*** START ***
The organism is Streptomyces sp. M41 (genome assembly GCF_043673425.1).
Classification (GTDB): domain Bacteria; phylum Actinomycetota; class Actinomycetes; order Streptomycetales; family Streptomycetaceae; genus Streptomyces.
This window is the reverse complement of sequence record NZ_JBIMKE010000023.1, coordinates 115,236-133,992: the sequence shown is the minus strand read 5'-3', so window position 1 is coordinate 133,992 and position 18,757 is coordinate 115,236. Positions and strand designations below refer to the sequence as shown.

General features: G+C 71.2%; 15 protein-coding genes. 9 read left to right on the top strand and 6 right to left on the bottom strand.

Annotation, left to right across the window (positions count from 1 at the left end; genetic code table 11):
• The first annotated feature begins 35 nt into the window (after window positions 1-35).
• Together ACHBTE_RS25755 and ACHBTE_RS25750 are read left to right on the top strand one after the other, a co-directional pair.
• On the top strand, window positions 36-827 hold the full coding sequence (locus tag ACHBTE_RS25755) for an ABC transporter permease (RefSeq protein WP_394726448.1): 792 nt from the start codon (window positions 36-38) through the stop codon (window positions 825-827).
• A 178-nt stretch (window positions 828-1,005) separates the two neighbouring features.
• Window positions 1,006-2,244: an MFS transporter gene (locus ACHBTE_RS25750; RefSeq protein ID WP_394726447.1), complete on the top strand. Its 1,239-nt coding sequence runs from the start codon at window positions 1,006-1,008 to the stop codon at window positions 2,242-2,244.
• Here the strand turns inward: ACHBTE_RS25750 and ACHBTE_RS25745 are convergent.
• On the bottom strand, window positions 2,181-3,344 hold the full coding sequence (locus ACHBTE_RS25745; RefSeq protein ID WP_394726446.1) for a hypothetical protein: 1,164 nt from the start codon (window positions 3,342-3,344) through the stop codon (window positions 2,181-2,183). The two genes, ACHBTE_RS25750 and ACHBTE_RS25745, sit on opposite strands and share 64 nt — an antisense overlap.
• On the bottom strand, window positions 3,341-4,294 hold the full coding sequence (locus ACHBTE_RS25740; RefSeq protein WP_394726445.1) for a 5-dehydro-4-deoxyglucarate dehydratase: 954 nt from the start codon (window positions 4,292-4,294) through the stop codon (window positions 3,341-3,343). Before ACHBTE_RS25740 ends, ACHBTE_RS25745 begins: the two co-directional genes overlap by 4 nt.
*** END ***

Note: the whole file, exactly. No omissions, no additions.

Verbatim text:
The organism is Streptomyces sp. M41 (genome assembly GCF_043673425.1).
Classification (GTDB): domain Bacteria; phylum Actinomycetota; class Actinomycetes; order Streptomycetales; family Streptomycetaceae; genus Streptomyces.
This window is the reverse complement of sequence record NZ_JBIMKE010000023.1, coordinates 115,236-133,992: the sequence shown is the minus strand read 5'-3', so window position 1 is coordinate 133,992 and position 18,757 is coordinate 115,236. Positions and strand designations below refer to the sequence as shown.

General features: G+C 71.2%; 15 protein-coding genes. 9 read left to right on the top strand and 6 right to left on the bottom strand.

Annotation, left to right across the window (positions count from 1 at the left end; genetic code table 11):
• The first annotated feature begins 35 nt into the window (after window positions 1-35).
• Together ACHBTE_RS25755 and ACHBTE_RS25750 are read left to right on the top strand one after the other, a co-directional pair.
• On the top strand, window positions 36-827 hold the full coding sequence (locus tag ACHBTE_RS25755) for an ABC transporter permease (RefSeq protein WP_394726448.1): 792 nt from the start codon (window positions 36-38) through the stop codon (window positions 825-827).
• A 178-nt stretch (window positions 828-1,005) separates the two neighbouring features.
• Window positions 1,006-2,244: an MFS transporter gene (locus ACHBTE_RS25750; RefSeq protein ID WP_394726447.1), complete on the top strand. Its 1,239-nt coding sequence runs from the start codon at window positions 1,006-1,008 to the stop codon at window positions 2,242-2,244.
• Here the strand turns inward: ACHBTE_RS25750 and ACHBTE_RS25745 are convergent.
• On the bottom strand, window positions 2,181-3,344 hold the full coding sequence (locus ACHBTE_RS25745; RefSeq protein ID WP_394726446.1) for a hypothetical protein: 1,164 nt from the start codon (window positions 3,342-3,344) through the stop codon (window positions 2,181-2,183). The two genes, ACHBTE_RS25750 and ACHBTE_RS25745, sit on opposite strands and share 64 nt — an antisense overlap.
• On the bottom strand, window positions 3,341-4,294 hold the full coding sequence (locus ACHBTE_RS25740; RefSeq protein WP_394726445.1) for a 5-dehydro-4-deoxyglucarate dehydratase: 954 nt from the start codon (window positions 4,292-4,294) through the stop codon (window positions 3,341-3,343). Before ACHBTE_RS25740 ends, ACHBTE_RS25745 begins: the two co-directional genes overlap by 4 nt.